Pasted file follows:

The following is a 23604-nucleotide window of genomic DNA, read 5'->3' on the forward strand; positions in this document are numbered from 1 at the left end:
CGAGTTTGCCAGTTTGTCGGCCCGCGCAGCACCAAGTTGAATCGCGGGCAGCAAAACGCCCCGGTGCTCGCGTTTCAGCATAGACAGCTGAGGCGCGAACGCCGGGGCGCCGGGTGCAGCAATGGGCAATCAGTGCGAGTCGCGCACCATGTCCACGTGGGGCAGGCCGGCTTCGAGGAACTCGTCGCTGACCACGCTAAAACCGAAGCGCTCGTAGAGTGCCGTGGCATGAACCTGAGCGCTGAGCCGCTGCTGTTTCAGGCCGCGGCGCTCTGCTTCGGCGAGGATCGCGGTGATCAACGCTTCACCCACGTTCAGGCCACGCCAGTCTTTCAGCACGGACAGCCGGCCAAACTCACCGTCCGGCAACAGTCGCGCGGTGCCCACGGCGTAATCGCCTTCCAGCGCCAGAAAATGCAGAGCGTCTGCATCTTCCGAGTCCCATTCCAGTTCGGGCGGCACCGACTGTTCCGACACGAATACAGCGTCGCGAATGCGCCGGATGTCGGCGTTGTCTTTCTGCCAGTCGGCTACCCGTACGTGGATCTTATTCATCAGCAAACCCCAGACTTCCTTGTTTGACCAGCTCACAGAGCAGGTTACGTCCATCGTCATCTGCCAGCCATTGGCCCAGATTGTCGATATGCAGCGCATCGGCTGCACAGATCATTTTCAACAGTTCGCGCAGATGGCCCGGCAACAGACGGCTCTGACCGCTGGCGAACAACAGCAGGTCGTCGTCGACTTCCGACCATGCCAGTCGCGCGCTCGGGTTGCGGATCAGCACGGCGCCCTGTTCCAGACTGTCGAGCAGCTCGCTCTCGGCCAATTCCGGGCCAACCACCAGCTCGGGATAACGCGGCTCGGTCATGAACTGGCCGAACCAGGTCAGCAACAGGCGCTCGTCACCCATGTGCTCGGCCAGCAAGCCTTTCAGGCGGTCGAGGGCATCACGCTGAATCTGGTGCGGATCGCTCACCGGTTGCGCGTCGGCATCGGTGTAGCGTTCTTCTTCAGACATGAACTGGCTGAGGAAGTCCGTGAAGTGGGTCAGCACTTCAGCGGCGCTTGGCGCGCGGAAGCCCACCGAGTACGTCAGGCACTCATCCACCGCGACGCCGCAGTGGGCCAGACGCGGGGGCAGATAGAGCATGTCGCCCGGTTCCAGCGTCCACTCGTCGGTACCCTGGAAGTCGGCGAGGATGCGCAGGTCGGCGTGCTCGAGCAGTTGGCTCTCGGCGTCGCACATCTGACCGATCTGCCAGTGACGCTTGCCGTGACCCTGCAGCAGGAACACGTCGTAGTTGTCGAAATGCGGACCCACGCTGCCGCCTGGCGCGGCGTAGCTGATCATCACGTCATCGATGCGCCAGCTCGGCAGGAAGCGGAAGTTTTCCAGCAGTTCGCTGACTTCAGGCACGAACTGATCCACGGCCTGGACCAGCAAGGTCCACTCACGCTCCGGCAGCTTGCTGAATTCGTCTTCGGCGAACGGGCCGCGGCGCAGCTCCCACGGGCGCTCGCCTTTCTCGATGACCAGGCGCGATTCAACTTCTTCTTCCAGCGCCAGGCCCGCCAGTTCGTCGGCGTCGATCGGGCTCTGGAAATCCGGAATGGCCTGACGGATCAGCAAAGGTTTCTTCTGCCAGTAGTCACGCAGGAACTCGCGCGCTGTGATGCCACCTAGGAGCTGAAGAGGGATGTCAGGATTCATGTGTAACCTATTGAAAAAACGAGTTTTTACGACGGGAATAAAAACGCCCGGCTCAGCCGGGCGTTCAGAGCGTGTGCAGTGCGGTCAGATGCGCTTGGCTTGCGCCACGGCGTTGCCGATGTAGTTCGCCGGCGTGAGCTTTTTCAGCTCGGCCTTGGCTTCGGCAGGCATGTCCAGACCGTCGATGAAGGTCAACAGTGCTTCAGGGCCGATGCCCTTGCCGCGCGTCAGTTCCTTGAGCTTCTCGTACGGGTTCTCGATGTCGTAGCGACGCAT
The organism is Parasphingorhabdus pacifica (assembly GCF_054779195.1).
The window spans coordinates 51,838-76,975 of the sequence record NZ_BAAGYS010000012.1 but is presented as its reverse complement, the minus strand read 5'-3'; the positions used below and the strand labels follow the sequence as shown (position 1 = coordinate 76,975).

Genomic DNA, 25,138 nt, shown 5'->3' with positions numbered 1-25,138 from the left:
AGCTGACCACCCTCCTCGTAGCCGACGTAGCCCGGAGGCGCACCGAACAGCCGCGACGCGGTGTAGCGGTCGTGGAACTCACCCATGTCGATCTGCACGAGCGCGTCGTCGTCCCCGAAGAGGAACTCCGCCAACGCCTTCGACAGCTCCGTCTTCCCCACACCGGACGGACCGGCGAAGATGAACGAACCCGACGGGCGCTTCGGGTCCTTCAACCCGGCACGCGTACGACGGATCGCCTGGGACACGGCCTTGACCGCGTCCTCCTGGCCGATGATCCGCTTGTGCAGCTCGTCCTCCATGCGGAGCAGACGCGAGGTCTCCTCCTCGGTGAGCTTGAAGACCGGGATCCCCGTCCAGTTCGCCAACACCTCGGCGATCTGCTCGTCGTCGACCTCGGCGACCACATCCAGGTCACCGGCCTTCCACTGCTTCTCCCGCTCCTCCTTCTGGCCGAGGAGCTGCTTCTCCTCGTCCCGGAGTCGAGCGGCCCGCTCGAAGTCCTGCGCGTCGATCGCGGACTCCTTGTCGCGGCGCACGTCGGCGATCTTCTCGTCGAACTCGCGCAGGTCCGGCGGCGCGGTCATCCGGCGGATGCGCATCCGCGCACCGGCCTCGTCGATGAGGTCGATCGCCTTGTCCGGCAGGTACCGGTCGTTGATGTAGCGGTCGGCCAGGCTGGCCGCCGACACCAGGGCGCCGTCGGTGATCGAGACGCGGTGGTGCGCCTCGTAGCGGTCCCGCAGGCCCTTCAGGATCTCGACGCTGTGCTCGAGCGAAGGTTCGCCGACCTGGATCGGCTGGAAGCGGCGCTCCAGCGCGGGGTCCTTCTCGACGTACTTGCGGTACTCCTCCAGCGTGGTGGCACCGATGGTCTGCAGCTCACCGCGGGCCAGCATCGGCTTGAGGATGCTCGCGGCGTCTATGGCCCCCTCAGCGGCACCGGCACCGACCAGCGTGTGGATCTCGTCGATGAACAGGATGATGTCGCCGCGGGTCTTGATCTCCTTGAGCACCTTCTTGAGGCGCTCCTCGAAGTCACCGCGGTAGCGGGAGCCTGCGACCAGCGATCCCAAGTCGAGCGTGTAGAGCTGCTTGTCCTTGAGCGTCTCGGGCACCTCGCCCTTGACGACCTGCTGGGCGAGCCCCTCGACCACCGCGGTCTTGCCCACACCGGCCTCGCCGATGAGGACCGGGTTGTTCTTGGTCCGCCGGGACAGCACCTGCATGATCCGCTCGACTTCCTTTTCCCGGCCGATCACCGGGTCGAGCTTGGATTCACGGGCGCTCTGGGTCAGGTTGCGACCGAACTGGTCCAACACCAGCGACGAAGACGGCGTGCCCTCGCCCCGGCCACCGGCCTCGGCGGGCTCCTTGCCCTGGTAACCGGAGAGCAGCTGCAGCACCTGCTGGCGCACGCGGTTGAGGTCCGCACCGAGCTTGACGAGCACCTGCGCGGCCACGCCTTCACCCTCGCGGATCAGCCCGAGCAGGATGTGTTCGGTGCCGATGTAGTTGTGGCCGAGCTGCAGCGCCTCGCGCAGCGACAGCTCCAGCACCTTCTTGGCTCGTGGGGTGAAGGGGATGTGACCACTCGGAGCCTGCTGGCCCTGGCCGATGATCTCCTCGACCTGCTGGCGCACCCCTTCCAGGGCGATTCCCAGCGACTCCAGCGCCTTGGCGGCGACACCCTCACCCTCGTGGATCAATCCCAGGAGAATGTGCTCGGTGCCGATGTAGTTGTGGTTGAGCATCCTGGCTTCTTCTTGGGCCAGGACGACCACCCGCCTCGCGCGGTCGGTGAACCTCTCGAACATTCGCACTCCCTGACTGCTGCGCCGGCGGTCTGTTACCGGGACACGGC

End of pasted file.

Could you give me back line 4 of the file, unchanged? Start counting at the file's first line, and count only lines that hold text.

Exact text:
The window spans coordinates 51,838-76,975 of the sequence record NZ_BAAGYS010000012.1 but is presented as its reverse complement, the minus strand read 5'-3'; the positions used below and the strand labels follow the sequence as shown (position 1 = coordinate 76,975).